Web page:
Is there any country in the world right now guilty of more aggressive and egregious behaviour towards its own citizens and regional neighbours than China? I'd love to see a few names.


Here's just one example of the atrocities the Chinese are apparently perpetrating in their border conflict with India:

https://www.news.com.au/technology/inno ... 7a774722f3


jimboo wrote:
I understand why you want economic sanctions but you didn't tell me how that could possibly happen.




While I'm no diplomat (no really, ask around!), here are a few possible directions of sanctions have clearly proved effective in reigning back unsavoury governments (South Africa being perhaps the most notable example):

Diplomatic sanctions
Economic sanctions
Military sanctions
Sport sanctions
Sanctions on individuals
Sanctions on Environment

More on how each of the above sanctions works here:

https://en.wikipedia.org/wiki/International_sanctions

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Re: Coming soon to a face near you - the boot of Xi's Chinazi party

Postby Rorschach » Yesterday, 11:50

The difference between page 4 and page 1 of this thread can be summed up in one word: 'Jimbo'.

Thoughtful and informed discussion as opposed to idiotic bollocks and trying to deal with it.
Bugger off.

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Re: Coming soon to a face near you - the boot of Xi's Chinazi party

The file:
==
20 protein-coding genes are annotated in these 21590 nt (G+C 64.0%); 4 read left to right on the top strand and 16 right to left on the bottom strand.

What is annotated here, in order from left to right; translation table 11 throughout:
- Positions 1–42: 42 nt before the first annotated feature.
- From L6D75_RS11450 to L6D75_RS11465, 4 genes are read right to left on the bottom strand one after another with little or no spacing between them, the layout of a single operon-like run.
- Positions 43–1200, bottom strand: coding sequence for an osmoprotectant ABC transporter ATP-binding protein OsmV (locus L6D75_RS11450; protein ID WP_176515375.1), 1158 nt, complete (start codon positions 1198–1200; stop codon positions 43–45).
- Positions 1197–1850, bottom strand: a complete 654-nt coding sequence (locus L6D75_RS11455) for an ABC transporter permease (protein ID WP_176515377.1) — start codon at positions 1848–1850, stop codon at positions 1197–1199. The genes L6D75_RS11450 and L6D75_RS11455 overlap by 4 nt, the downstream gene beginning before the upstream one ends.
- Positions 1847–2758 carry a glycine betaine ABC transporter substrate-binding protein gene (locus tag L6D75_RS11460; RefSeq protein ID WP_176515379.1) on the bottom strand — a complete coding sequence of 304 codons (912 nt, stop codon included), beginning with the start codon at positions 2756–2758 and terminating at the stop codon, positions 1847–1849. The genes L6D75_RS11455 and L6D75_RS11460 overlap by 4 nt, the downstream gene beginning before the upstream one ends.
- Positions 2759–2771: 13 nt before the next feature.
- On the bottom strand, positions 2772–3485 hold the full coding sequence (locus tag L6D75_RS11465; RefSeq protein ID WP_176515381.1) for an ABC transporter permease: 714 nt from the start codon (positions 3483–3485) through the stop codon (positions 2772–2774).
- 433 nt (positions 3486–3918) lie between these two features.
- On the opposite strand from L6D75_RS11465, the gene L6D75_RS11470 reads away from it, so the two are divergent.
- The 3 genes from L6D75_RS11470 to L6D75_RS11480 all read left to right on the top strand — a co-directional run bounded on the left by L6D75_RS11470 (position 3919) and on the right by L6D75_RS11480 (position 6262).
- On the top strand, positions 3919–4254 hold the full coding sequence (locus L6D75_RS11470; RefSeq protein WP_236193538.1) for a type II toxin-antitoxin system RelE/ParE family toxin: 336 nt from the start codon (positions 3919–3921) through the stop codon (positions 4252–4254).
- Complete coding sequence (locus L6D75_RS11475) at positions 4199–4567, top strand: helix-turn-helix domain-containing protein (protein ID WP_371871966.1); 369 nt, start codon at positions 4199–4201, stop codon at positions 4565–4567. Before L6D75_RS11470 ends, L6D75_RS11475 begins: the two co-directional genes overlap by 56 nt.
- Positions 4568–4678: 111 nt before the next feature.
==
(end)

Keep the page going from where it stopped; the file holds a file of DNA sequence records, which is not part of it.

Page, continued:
Postby jimboo » Yesterday, 14:31

trans-chigley express wrote:
jimboo wrote:
How could anyone in Hong Kong honestly believe that this or similar wouldn't happen?


People did anticipate it, hence the urgency in acquiring overseas passports prior to the handover. What surprised most people is that it didn't happen much sooner as life in HK went on as normal for a couple of decades before sinister signs of China's interference started to be noticed. The extradition bill in 2019 really kicked things off as this was a clear indication of China's intent to clamp down on anyone with opposing views. That was eventually scrapped after months of protest but the new National Security law has effectively removed freedom of speech and the chance to protest against any law the Government wishes to introduce (or more truthfully, what China tells the Government to introduce) without being thrown into prison.

Leaving HK is an absolute last resort for Hongkongers and expats alike including myself. They love the place and don't want to leave without a fight.